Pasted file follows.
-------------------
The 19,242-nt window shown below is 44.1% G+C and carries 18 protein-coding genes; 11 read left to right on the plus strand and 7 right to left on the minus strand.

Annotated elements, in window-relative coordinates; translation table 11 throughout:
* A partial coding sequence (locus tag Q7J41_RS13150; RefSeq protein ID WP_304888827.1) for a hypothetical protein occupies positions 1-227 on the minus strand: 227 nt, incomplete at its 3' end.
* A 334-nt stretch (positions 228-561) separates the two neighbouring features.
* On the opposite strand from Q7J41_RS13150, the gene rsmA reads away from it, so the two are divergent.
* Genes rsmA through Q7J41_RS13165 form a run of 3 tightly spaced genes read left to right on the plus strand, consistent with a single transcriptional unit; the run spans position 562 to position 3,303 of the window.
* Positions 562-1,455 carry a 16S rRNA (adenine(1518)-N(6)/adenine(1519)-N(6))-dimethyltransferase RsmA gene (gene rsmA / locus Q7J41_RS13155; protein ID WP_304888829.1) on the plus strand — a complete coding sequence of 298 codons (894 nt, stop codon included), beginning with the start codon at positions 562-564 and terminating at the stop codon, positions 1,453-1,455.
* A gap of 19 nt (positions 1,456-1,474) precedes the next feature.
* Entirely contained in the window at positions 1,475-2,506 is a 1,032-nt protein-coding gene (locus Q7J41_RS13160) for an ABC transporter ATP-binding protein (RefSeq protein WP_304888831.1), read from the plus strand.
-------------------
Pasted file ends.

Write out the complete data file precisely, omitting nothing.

The 19,242-nt window shown below is 44.1% G+C and carries 18 protein-coding genes; 11 read left to right on the plus strand and 7 right to left on the minus strand.

Annotated elements, in window-relative coordinates; translation table 11 throughout:
* A partial coding sequence (locus tag Q7J41_RS13150; RefSeq protein ID WP_304888827.1) for a hypothetical protein occupies positions 1-227 on the minus strand: 227 nt, incomplete at its 3' end.
* A 334-nt stretch (positions 228-561) separates the two neighbouring features.
* On the opposite strand from Q7J41_RS13150, the gene rsmA reads away from it, so the two are divergent.
* Genes rsmA through Q7J41_RS13165 form a run of 3 tightly spaced genes read left to right on the plus strand, consistent with a single transcriptional unit; the run spans position 562 to position 3,303 of the window.
* Positions 562-1,455 carry a 16S rRNA (adenine(1518)-N(6)/adenine(1519)-N(6))-dimethyltransferase RsmA gene (gene rsmA / locus Q7J41_RS13155; protein ID WP_304888829.1) on the plus strand — a complete coding sequence of 298 codons (894 nt, stop codon included), beginning with the start codon at positions 562-564 and terminating at the stop codon, positions 1,453-1,455.
* A gap of 19 nt (positions 1,456-1,474) precedes the next feature.
* Entirely contained in the window at positions 1,475-2,506 is a 1,032-nt protein-coding gene (locus Q7J41_RS13160) for an ABC transporter ATP-binding protein (RefSeq protein WP_304888831.1), read from the plus strand.